HOLGUIN, Cuba - Only sweat and hard work, and not revolutionary slogans, will lift Cuba from grinding economic times, President Raul Castro said on July 26, the 56th anniversary of the start of the Cuban revolution.
Planting crops on idle farm land is especially urgent, he told tens of thousands of countrymen.
“The land is there…let’s see if we can work it, if we produce or not, if we keep our word or not,” Castro said. “It’s not a question of shouting ‘Homeland or death! Down with imperialism.’ The land is there waiting for our sweat.”
Castro spoke in the eastern town of Holguin. Cuban newspapers put the crowd at more than 200,000. Many chanted “Fidel, Fidel.” Others responded with cries of “Raul, Raul.”
July 26 commemorates a daring rebel attack on the Moncada barracks in Santiago de Cuba, the country‘s second-largest city. The 1953 attack was a failure, but it launched the Cuban revolution that forced Fulgencio Batista from power in 1959.
More than a half century later, Cuba is reeling from economic troubles and a string of hurricanes that caused more than $10 billion in damage in 2008.
Even before the storms, many Cubans say they were having trouble putting food on the table.
More than half the country’s farm land is idle, much of it overrun with an invasive plant known as marabu. Officials are giving away land with hopes of boosting agricultural production.
“It’s a question of national security to produce the crops that grow in this country and which we spend hundreds of millions of dollars - and I‘m not exaggerating - to bring from other countries,” Raul Castro said.
Fidel Castro presided over the July 26 anniversary in 2006, but fell ill days later and underwent emergency intestinal surgery. He later announced he was retiring, and his younger brother was named president in February 2008.
Early on, Raul Castro called for improving efficiency, cutting government bureaucracy and boosting food production.
“We should not be at peace as long as land remains idle,” Castro said. And if land isn’t fit for crops, trees should be planted, he said.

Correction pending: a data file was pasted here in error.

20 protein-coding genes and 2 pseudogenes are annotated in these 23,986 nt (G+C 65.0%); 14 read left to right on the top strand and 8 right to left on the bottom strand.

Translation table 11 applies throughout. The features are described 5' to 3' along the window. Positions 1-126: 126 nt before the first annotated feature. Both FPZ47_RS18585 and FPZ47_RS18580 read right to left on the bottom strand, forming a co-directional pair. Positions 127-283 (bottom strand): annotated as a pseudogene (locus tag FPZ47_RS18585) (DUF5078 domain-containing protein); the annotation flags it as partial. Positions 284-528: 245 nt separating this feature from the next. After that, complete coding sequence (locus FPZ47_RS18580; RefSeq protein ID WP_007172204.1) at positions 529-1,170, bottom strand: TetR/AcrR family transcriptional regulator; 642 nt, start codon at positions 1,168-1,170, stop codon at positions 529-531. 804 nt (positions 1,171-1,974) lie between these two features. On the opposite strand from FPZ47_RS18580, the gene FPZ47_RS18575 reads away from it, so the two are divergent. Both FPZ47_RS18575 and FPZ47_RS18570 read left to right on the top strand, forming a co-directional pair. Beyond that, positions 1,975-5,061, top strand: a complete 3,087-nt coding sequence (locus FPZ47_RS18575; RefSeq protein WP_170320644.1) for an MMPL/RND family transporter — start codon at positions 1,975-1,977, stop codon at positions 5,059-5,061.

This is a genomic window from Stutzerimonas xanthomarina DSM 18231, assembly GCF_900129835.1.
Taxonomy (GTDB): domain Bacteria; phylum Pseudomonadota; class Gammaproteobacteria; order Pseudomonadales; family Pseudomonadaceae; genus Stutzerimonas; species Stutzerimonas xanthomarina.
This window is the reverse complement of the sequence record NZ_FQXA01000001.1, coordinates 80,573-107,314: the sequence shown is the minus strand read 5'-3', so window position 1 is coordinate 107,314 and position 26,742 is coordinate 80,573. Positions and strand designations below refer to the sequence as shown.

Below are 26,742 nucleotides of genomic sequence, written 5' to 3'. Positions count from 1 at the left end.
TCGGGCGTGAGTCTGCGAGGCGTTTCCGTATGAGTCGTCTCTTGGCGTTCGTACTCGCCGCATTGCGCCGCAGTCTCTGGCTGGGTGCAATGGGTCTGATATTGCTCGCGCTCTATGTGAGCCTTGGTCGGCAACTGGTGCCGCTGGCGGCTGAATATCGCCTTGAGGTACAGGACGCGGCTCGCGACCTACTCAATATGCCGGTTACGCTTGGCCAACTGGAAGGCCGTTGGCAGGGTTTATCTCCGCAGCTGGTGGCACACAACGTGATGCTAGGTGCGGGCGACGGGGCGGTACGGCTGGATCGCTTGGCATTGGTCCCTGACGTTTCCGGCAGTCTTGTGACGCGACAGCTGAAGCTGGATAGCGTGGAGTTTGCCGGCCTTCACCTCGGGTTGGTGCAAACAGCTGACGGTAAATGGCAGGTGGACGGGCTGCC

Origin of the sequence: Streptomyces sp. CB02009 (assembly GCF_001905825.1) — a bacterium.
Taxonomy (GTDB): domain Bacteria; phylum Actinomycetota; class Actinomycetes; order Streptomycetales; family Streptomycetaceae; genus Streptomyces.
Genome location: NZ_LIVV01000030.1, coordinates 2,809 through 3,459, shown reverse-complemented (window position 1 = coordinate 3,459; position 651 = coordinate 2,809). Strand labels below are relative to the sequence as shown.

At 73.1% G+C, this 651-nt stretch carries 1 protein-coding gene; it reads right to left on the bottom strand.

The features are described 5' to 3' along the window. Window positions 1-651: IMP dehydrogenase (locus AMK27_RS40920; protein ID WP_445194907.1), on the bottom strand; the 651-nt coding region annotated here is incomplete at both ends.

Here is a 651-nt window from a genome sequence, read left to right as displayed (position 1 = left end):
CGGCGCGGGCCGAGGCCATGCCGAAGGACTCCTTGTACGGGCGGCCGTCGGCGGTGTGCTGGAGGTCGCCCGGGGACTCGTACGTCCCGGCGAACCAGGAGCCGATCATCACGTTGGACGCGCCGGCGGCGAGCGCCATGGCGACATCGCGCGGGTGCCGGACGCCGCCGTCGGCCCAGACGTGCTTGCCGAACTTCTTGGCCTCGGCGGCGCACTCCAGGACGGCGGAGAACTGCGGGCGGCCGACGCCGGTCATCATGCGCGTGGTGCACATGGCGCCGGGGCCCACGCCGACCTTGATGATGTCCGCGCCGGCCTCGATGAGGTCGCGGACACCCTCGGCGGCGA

Planting trees isn’t all that difficult, he said, joking that “even young people” like himself can do it.
“Yes, we can,” he said.
Castro’s supporters said they liked what they heard.
“It was a very important speech,” said Alexis Triana, the agriculture director in Holguin province. “We need to be self-sufficient in food production.”
Triana complained about the longtime U.S. ban on trade with Cuba, saying it has hurt the economy. But he said Cubans have learned to survive despite what they describe as an economic “blockade.”
“During the economic crisis of the ‘90s, there didn’t seem to be a way out,” he said. “But we’ve learned that even when there’s no alternative, there is always another way.”
Blocks away, not everyone was as enthusiastic about Castro’s speech.
Efren Oro, 65, a retiree who says he still works to supplement a $10-per-month pension, complained that government officials can’t seem to fix the economy.
“They don’t have anything to talk about,” he said. “It’s almost always the same.”
A man named Lazaro, who drives a bicycle taxi, complained that he has to work 14 or 15 hours a day to feed himself and his family.
Asked for his last name, the man replied, “That which I don’t have. What I don’t have is peace,” he said.
“My name is de la Paz.“ Paz means peace in Spanish.
Another Holguin resident, Fermin Camejo, 38, said he’s optimistic about the future.
Cuba isn’t as developed as some other nations, but has become a powerhouse in “culture, health and sports,” he said.
And that’s despite American economic sanctions, which he described as “inhumane.”
“We want to live in brotherhood, not war. We don’t want to fight with anyone,” he said.
- Tracey Eaton